A huge congratulations to Sabrina, who received her MSc exam results recently. We are very proud and pleased to announce that Sabrina is thrilled that she passed with a distinction. In order to celebrate she has put together this special edition newsletter dedicated to all things hygiene.
Sabrina wants to say a huge thank you to all her patients who have taken part in her research and supported her over the last three years with their kind words of encouragement.
Here’s an extract from Sabrina’s dissertation:
At CESRC we pride ourselves on providing pioneering advanced treatments to our patients using the most advanced equipment and materials whilst applying evidence-based healthcare decisions to our treatment planning. Treating patients rather than simply the mouth. Healthcare screening optimises your treatment outcomes. To achieve optimal oral health, we need to consider systemic health and its impact on disease progression. With a large portion of the public living with undiagnosed conditions that we can easily screen for in dental practice, the dental team is well placed for general health screening to maximise treatment results.
Therefore, in October 2021 when Sabrina set about planning her dissertation for her final year MSc healthcare screening was a hot topic. Hypertension (high blood pressure) is a serious health problem, and high systolic blood pressure (BP) remains the leading risk factor for death (Stanaway et al., 2018). There is evidence to suggest that whilst the general public is aware of the link between elevated blood pressure, heart disease and stroke incidents they do not see hypertension as a serious health problem (Volpe and Dedhiya, 2006).
Hypertension can be diagnosed when a person’s SBP is measured as >140mmHg and or their DBP is >90mmHg following repeated examinations.
The Global Burden of Diseases, Injuries, and Risk Factors Study shows that high SBP remains the leading risk factor for 10.4 million deaths and 218 million disability-adjusted life years (Stanaway et al., 2018). Three of the five top risk factors are metabolic risk factors, including high fasting glucose and high body mass index and hypertension, all with known associations with periodontal disease (advanced gum disease). It is estimated that 31.1% of adults (1.39 billion) worldwide had hypertension in 2010 (Mills et al., 2020). The Health Survey for England 2019 reported that 28% of adults had hypertension. In addition, 14% of men and 11% of women had untreated hypertension. Untreated hypertension was most elevated in men aged 55 to 64 (22%) and women over 65 (19%). It has been estimated that more than 9,000 heart attacks and at least 14,000 strokes could be prevented by improved diagnosis and management of HBP, high cholesterol, and atrial fibrillation (NHS, 2019).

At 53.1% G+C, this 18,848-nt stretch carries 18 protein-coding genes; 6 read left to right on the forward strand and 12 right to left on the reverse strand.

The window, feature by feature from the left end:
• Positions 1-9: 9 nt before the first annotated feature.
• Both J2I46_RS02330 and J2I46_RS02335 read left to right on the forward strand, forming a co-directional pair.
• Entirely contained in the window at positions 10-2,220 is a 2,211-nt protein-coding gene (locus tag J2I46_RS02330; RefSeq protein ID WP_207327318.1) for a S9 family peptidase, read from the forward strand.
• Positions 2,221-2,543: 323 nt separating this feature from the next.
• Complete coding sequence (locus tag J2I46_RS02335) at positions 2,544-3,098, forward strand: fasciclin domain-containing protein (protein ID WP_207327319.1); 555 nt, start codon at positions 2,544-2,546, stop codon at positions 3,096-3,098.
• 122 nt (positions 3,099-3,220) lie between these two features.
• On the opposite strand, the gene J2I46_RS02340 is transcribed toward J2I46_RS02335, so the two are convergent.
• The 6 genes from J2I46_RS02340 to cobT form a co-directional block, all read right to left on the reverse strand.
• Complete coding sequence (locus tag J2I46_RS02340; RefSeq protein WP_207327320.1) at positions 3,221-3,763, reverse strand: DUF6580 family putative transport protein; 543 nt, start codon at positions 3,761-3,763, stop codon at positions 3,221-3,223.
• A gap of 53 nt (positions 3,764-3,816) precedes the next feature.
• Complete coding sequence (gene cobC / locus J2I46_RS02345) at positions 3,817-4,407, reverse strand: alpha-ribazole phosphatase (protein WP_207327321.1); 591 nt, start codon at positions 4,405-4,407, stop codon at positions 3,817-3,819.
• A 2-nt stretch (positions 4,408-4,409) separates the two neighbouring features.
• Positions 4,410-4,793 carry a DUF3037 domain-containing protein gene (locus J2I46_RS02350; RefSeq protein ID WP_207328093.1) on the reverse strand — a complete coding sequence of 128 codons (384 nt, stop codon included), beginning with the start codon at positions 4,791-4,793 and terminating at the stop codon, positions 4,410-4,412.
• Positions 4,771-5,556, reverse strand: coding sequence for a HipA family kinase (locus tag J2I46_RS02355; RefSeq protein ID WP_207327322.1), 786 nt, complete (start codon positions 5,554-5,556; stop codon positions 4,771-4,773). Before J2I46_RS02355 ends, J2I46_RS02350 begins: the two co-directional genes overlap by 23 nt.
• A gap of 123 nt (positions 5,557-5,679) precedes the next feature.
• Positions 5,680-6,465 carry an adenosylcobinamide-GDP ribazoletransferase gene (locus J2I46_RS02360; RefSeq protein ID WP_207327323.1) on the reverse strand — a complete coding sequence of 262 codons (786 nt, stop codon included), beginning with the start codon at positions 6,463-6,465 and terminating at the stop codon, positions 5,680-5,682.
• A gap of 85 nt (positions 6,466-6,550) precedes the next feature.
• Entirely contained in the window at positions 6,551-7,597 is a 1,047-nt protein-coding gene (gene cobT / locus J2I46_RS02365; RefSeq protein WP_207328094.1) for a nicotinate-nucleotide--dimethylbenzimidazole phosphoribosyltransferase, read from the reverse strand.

There is clinical evidence to support the biological plausibility of the link between periodontitis and systemic diseases (Li et al., 2000). The ulcerated pocket epithelium in patients with periodontitis is a significant surface area. In patients without periodontal disease, there is reported to be a dentogingival surface area of approximately 5cm², and in patients with periodontitis, this increases from 8cm² to 20cm² (Hujoel et al., 2001). This epithelial lining is in constant contact with the subgingival plaque biofilm It potentially provides an opportunity for bacteria to enter the blood vessels inducing an inflammatory response throughout the body (Nesse et al., 2008).